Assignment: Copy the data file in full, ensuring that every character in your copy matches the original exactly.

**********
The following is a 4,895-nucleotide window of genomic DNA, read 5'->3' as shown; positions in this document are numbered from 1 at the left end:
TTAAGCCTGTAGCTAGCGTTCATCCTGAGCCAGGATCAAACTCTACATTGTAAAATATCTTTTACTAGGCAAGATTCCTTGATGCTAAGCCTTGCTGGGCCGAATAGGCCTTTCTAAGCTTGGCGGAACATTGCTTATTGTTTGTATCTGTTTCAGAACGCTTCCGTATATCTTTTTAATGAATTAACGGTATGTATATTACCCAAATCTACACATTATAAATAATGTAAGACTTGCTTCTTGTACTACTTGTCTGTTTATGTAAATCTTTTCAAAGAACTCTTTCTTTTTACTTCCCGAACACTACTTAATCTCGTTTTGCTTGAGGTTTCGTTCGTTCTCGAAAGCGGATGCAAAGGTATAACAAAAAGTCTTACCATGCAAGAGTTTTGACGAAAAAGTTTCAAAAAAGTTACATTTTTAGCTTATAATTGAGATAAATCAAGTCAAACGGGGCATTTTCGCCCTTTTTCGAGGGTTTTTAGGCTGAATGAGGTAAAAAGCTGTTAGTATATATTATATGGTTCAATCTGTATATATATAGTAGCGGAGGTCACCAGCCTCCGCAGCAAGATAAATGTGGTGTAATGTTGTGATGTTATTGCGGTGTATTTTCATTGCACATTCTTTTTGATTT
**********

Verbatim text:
The following is a 4,895-nucleotide window of genomic DNA, read 5'->3' as shown; positions in this document are numbered from 1 at the left end:
TTAAGCCTGTAGCTAGCGTTCATCCTGAGCCAGGATCAAACTCTACATTGTAAAATATCTTTTACTAGGCAAGATTCCTTGATGCTAAGCCTTGCTGGGCCGAATAGGCCTTTCTAAGCTTGGCGGAACATTGCTTATTGTTTGTATCTGTTTCAGAACGCTTCCGTATATCTTTTTAATGAATTAACGGTATGTATATTACCCAAATCTACACATTATAAATAATGTAAGACTTGCTTCTTGTACTACTTGTCTGTTTATGTAAATCTTTTCAAAGAACTCTTTCTTTTTACTTCCCGAACACTACTTAATCTCGTTTTGCTTGAGGTTTCGTTCGTTCTCGAAAGCGGATGCAAAGGTATAACAAAAAGTCTTACCATGCAAGAGTTTTGACGAAAAAGTTTCAAAAAAGTTACATTTTTAGCTTATAATTGAGATAAATCAAGTCAAACGGGGCATTTTCGCCCTTTTTCGAGGGTTTTTAGGCTGAATGAGGTAAAAAGCTGTTAGTATATATTATATGGTTCAATCTGTATATATATAGTAGCGGAGGTCACCAGCCTCCGCAGCAAGATAAATGTGGTGTAATGTTGTGATGTTATTGCGGTGTATTTTCATTGCACATTCTTTTTGATTT